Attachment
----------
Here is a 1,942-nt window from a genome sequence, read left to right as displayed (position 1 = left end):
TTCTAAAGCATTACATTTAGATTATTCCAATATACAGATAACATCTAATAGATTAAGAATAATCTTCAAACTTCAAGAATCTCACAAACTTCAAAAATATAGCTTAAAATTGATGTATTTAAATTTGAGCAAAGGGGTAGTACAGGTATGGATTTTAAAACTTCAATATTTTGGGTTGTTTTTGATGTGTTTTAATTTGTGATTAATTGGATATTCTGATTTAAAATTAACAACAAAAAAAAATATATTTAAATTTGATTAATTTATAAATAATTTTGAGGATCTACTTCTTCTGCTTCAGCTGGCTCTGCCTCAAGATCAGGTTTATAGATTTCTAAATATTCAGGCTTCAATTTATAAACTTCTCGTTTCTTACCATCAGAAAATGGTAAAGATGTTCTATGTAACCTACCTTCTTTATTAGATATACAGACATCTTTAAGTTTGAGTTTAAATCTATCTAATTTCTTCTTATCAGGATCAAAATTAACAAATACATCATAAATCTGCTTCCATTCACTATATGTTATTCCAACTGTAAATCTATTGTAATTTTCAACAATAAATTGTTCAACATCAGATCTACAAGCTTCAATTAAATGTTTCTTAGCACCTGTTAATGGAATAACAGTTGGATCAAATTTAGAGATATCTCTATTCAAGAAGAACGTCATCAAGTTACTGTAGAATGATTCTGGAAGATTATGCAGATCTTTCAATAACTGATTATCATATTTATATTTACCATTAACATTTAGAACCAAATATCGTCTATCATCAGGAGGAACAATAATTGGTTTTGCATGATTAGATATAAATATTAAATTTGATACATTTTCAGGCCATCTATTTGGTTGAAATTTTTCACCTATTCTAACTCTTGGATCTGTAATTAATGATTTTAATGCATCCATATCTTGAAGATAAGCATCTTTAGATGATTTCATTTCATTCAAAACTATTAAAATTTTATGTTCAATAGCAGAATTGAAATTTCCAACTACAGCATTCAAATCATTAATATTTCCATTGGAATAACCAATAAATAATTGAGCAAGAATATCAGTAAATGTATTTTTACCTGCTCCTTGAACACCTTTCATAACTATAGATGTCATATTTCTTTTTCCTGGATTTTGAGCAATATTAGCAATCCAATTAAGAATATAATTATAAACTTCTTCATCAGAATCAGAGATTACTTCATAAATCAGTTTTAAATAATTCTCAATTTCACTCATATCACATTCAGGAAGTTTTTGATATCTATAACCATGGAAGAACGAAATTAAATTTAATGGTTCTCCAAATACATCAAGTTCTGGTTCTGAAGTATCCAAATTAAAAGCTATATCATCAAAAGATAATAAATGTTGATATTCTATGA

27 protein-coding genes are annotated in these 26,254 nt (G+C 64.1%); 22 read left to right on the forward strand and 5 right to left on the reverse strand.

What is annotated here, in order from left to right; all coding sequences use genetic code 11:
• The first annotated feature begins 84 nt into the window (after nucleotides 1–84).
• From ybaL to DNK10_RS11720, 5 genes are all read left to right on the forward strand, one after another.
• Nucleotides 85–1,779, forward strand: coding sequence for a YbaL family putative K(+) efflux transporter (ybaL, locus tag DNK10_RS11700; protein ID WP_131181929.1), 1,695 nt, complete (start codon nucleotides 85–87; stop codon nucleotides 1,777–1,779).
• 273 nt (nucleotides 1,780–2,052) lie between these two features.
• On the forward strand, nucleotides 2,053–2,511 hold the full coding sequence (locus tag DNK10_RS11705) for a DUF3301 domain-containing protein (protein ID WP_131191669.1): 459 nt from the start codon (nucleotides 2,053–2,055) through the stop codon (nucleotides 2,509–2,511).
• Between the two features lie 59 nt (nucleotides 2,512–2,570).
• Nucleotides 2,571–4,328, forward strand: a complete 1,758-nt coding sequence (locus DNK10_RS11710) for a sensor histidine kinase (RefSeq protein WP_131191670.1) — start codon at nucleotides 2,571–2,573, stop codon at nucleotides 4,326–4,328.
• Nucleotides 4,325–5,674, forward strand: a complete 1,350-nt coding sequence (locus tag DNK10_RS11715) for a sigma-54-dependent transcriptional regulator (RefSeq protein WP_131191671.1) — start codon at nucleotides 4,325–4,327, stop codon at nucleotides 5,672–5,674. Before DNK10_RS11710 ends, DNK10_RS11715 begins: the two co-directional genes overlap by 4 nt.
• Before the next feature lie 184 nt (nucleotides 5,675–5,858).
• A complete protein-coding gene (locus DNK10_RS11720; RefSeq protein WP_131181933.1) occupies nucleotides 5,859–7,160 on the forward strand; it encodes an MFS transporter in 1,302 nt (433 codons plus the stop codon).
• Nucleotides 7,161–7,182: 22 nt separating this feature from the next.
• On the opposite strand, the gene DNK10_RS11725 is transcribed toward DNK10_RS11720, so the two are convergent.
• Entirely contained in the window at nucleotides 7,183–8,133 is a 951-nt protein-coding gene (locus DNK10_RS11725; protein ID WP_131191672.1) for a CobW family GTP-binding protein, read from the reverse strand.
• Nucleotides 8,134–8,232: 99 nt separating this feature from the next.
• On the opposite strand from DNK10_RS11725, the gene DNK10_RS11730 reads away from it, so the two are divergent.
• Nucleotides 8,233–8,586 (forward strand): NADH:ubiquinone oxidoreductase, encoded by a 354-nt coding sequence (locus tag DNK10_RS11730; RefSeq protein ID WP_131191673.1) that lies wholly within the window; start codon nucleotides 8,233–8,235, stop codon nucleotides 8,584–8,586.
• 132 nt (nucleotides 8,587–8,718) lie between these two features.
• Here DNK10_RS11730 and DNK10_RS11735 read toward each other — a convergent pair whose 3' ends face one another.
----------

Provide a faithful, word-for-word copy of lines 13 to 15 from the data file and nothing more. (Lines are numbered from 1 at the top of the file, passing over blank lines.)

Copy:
• Before the next feature lie 184 nt (nucleotides 5,675–5,858).
• A complete protein-coding gene (locus DNK10_RS11720; RefSeq protein WP_131181933.1) occupies nucleotides 5,859–7,160 on the forward strand; it encodes an MFS transporter in 1,302 nt (433 codons plus the stop codon).
• Nucleotides 7,161–7,182: 22 nt separating this feature from the next.